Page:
Annalisa Natali Murri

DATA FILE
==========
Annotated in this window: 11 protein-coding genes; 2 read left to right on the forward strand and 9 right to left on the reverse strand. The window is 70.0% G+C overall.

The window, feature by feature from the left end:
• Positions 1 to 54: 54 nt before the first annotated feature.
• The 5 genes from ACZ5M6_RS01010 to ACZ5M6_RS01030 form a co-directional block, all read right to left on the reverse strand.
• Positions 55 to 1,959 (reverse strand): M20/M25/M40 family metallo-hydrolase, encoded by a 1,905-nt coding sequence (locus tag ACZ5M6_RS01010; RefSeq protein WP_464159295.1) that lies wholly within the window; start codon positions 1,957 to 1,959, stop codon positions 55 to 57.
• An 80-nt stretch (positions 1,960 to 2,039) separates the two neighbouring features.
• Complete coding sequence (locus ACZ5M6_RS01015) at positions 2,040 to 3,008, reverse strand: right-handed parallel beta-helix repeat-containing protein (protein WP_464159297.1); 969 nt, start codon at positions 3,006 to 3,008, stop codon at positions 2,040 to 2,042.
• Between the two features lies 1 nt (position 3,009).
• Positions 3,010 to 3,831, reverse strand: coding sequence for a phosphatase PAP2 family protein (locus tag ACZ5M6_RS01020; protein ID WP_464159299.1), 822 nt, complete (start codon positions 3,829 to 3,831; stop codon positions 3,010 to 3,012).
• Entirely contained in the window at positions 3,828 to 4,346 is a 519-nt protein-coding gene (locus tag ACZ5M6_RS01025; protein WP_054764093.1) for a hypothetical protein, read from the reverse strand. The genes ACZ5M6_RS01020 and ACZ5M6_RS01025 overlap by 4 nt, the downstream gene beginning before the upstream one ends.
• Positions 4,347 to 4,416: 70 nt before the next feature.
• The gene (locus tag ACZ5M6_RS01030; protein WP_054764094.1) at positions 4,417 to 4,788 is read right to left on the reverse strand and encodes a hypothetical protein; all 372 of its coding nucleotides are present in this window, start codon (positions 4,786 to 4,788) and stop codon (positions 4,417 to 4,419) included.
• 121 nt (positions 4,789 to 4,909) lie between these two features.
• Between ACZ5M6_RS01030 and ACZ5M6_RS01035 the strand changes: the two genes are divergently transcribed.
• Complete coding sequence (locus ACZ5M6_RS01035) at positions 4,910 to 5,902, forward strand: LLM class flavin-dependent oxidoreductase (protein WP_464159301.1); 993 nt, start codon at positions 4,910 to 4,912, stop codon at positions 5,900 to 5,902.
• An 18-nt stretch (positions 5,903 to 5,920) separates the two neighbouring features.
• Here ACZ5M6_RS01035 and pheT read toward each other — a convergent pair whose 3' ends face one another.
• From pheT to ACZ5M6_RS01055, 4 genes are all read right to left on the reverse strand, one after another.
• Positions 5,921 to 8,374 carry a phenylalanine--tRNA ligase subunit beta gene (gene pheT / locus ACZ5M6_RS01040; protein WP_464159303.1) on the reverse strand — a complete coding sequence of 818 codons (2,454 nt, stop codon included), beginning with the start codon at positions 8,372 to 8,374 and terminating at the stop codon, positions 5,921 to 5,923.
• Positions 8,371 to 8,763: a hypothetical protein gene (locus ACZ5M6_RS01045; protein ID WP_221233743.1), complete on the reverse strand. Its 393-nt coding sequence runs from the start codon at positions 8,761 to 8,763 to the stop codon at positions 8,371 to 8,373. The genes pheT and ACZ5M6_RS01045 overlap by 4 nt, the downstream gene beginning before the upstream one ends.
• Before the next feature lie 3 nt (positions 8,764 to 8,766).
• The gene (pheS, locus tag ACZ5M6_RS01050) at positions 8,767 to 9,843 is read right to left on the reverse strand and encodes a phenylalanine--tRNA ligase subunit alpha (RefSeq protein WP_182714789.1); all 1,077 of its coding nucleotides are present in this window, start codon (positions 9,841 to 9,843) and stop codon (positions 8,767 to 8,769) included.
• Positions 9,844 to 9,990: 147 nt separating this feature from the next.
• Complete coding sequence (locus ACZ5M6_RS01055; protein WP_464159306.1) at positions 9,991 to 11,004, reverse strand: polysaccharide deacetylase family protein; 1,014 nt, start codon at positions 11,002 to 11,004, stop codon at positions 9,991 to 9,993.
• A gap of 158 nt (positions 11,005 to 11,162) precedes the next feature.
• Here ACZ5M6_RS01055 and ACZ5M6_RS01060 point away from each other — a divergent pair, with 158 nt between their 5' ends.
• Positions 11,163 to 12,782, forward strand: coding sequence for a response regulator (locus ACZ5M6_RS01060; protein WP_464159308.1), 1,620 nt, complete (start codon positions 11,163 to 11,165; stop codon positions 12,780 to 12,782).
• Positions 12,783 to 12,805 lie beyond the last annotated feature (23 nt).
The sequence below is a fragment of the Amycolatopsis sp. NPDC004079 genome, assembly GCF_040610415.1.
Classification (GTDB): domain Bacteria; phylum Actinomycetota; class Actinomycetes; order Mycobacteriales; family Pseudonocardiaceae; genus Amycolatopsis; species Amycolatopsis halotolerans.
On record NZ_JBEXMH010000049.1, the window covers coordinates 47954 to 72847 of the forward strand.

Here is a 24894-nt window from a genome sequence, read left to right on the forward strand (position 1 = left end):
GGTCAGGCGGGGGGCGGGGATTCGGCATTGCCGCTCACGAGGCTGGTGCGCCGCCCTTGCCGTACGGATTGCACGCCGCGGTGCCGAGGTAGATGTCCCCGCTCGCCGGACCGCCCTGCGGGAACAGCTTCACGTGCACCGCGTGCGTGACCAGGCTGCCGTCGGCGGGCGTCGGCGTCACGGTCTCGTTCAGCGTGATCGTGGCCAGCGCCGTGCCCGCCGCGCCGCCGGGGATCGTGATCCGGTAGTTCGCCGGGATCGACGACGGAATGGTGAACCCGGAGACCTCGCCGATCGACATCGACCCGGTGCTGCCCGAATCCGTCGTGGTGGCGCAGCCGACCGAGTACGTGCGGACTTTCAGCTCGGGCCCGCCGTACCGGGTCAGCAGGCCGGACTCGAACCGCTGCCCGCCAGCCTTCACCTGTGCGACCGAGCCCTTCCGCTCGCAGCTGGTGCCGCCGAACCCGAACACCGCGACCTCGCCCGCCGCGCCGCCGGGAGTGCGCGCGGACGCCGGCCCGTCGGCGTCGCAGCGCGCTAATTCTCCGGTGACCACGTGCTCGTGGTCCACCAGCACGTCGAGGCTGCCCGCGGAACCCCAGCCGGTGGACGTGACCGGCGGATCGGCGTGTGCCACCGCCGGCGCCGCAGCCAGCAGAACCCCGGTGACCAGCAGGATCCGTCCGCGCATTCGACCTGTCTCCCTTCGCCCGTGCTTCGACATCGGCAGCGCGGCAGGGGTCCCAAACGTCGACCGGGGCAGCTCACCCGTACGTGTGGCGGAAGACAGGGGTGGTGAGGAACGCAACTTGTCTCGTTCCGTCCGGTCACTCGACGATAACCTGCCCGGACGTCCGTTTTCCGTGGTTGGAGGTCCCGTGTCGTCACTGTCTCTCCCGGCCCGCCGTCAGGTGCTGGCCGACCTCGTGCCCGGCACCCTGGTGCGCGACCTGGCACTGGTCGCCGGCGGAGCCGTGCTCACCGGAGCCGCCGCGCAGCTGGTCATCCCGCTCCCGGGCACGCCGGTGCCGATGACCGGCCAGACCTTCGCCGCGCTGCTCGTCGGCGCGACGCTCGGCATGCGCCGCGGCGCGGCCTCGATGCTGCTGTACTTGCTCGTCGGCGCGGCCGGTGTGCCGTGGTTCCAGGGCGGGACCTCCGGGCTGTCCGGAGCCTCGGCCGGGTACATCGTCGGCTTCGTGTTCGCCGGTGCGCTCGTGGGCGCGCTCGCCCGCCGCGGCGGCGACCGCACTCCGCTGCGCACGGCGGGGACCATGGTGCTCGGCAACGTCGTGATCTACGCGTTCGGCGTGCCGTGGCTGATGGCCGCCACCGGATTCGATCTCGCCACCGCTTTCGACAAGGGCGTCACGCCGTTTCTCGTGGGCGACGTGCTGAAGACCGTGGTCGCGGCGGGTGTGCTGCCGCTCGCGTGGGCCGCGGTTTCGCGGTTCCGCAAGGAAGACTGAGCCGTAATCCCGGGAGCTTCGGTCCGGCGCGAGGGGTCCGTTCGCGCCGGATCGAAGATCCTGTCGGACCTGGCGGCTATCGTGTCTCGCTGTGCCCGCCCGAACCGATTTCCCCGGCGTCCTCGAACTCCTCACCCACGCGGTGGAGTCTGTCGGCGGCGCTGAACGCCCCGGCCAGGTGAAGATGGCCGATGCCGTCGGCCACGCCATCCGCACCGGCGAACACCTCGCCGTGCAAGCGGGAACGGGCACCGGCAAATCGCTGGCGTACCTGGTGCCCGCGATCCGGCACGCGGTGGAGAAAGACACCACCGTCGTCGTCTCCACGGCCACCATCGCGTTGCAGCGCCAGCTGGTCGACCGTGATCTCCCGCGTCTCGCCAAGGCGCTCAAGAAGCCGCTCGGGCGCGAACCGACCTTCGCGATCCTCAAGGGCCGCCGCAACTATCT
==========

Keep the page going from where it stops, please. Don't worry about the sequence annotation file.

“Give me water, I beg you…give me water – I heard a girl near me imploring for water…We were a few blocked under the ruins. Some of us died, I’ve seen them dying. It had been about three days since the collapse, we were still trapped there. We didn’t know if we would all have died down there. Then I saw the girl trying to bite the neck of a corpse at her side, with her last strength, to suck and drink its blood. I have no words to describe what I saw. When I was rescued, after 4 days, she was dead”. Imran Hossain, 48, sewing operator for Phantom Apparels at the 3rd floor of Rana Plaza, tries to bring his mind back to last year, April 24th, when everything changed for him and nearly other 2500 survivors. One year has passed after the accident, but that hell keep reliving relentlessly in the memory of those who entered the building that black morning. The trauma is overwhelming and is having a long-term impact on psychological well-being of these people. Still hundreds of people suffer from invisible, intangibles wounds. Many are no longer able to sleep at night nor can hear the slightest noise. Many others suffer panic attacks, memory losses, hear continuously mourning voices imploring help or even see dead workers lying beside them. The tragedy and pain are far from over. The intention of the project was hence to draw out the invisible, psychological aftermath of the disaster, focusing on PTSD affectd victims and their struggle to conduct a normal life. Portraits of survivors, relatives of the victims and rescue workers try to give shape to their fears and memories in a chaotic and disorienting merge of their own ghosts, derived from the trauma, which everyday and night threaten their minds.

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